Here’s an excuse to say, “yeet” — or “oof” — both of those words are now officially in the dictionary.
Dictionary.com just added more than 300 new words and updated definitions, which capture a wide range of emotions expressed throughout the past year and include some slang terms we picked up along the way.
Building off the online dictionary’s spring additions, the new round of terms and definitions relate to the Covid-19 pandemic, race, technology and pop culture.
“It’s a complicated and challenging society we live in,” John Kelly, managing editor of Dictionary.com, said in a news release. “Language changes to help us grapple with it.”
While Dictionary.com already had several Covid-related terms, there were still a few that needed to be added to the list.
Long COVID: a condition characterized by symptoms or health problems that linger or first appear after supposed recovery from an acute phase of Covid-19 infection.
Long haul: (Pathology) relating to or being a condition characterized by symptoms or health problems that linger or first appear after supposed recovery from an associated acute illness or active infection.
Long hauler: (Pathology) a person who experiences symptoms or health problems that linger or first appear after supposed recovery from an associated acute illness or active infection.
The online dictionary also continued its addition of terms related to the United States’ recent racial reckoning.
Aunt Jemima: (Slang: Disparaging and Offensive) a Black woman considered by other Black people to be subservient to or to curry favor with White people.
Black Code: (in the ex-Confederate states) any code of law that defined and especially limited the rights of formerly enslaved African Americans in the period immediately following the Civil War.
Cultural appropriation: the adoption, usually without acknowledgment, of cultural identity markers from subcultures or minority communities into mainstream culture by people with a relatively privileged status.
DEI: diversity, equity, and inclusion: a conceptual framework that promotes the fair treatment and full participation of all people, especially in the workplace, including populations who have historically been underrepresented or subject to discrimination because of their background, identity, disability, etc.
Hypodescent: the classifying or identifying of a biracial or multiracial individual as a member of the lower or lowest socially ranking racial group from which that person has ancestry.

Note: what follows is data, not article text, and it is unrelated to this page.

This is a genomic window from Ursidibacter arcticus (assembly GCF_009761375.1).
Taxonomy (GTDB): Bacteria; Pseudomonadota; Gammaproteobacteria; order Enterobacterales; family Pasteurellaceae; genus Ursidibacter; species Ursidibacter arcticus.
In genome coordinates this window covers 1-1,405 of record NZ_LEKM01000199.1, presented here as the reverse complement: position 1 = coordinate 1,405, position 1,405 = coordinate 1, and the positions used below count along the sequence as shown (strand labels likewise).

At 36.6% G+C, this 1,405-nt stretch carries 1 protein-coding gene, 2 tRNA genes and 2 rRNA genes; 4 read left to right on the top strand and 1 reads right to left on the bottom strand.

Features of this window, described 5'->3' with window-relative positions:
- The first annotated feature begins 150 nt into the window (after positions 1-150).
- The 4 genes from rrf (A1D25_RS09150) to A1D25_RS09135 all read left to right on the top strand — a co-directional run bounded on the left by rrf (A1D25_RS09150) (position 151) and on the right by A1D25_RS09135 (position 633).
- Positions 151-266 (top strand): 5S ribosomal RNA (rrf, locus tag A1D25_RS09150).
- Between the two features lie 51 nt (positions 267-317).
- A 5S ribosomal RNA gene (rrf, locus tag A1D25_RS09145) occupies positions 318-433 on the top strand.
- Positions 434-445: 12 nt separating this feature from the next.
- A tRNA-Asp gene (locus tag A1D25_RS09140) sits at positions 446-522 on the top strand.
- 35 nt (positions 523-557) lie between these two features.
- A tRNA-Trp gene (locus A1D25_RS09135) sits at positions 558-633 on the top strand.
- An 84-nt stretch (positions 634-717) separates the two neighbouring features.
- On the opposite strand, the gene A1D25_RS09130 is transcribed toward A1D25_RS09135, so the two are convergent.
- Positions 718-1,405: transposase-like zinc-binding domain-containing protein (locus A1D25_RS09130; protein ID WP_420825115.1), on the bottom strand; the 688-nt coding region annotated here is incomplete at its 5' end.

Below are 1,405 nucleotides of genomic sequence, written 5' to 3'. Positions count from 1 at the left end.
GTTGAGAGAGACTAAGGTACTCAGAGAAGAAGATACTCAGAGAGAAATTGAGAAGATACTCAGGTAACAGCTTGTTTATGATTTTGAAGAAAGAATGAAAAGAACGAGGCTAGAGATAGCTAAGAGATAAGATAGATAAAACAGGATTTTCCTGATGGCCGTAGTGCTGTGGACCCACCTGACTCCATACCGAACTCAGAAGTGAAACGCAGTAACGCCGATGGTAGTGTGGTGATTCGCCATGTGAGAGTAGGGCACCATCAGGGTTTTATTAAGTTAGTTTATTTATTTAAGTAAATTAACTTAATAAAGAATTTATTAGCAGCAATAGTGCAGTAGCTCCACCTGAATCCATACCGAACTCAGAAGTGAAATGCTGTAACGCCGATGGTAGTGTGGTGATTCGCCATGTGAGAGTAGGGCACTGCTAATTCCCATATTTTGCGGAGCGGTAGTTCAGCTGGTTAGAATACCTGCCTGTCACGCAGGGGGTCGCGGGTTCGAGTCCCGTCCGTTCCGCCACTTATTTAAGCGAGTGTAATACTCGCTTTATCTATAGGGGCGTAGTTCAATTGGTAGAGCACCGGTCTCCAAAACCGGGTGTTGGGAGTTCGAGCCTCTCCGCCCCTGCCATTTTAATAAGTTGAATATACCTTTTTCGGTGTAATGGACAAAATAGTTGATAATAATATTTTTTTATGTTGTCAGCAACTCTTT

JEDI: justice, equity, diversity, and inclusion: a conceptual framework that attempts to redress disparity and inequality in society, promoting the fair treatment and full participation of all people, especially in the workplace, including populations who have historically been underrepresented or subject to discrimination because of their background, identity, disability, etc.
One-drop rule: a social classification, codified in law in some states during the 20th century, that identifies biracial or multiracial individuals as Black if they have any known Black African ancestry, even from a Black ancestor many generations removed.
Other terms highlight how technology has progressed in the US.
5G: fifth-generation: being or relating to communications technology or a mobile device that supports much faster data-transfer speeds with significantly lower latency than previous versions.
Asynchronous: relating to or being a computer operation that can occur independently, without waiting for another event.
Deplatform: to prohibit (a person or people) from sharing their views in a public forum, especially by banning a user from posting on a social media website or application.
Synchronous: relating to or being a computer operation that must complete before another event can begin.
Some terms touch on more serious themes that have arisen in the past year, including.
Domestic terrorism: the unlawful use of violence or threats against a country’s civilian population or government by an individual or group based and operating within the same country and without foreign direction, with the goal of furthering political, social, or ideological objectives.
Ghost gun: a gun that does not have a serial number and cannot be easily traced, especially one assembled at home from parts purchased without a background check.
Others show how conversations have evolved.
Oof: an exclamation used to sympathize with someone else’s pain or dismay, or to express one’s own.
Snack: (Slang) a sexy and physically attractive person; hottie.
Yeet: an exclamation of enthusiasm, approval, triumph, pleasure, joy, etc.
Zaddy: an attractive man who is also stylish, charming, and self-confident.
And if you struggle to find the best way to address a group of people, you seem to have some more options.
Y’all: you (used in direct address usually to two or more people, or to one person who represents a family, organization, etc.).
You-all: you (used in direct address to two or more people).
Youse: you (usually used in addressing two or more people).
You-uns: you (used in direct address usually to two or more persons).
Dictionary.com noted that it’s important to recognize how society has evolved, while also welcoming some fun.
“Sometimes language changes just for fun,” Kelly said in the news release. “Perhaps these lighter slang and pop culture newcomers to our dictionary reflect another important aspect of our time–a cautious optimism and a brighter mood about the future ahead after a trying 2020.”
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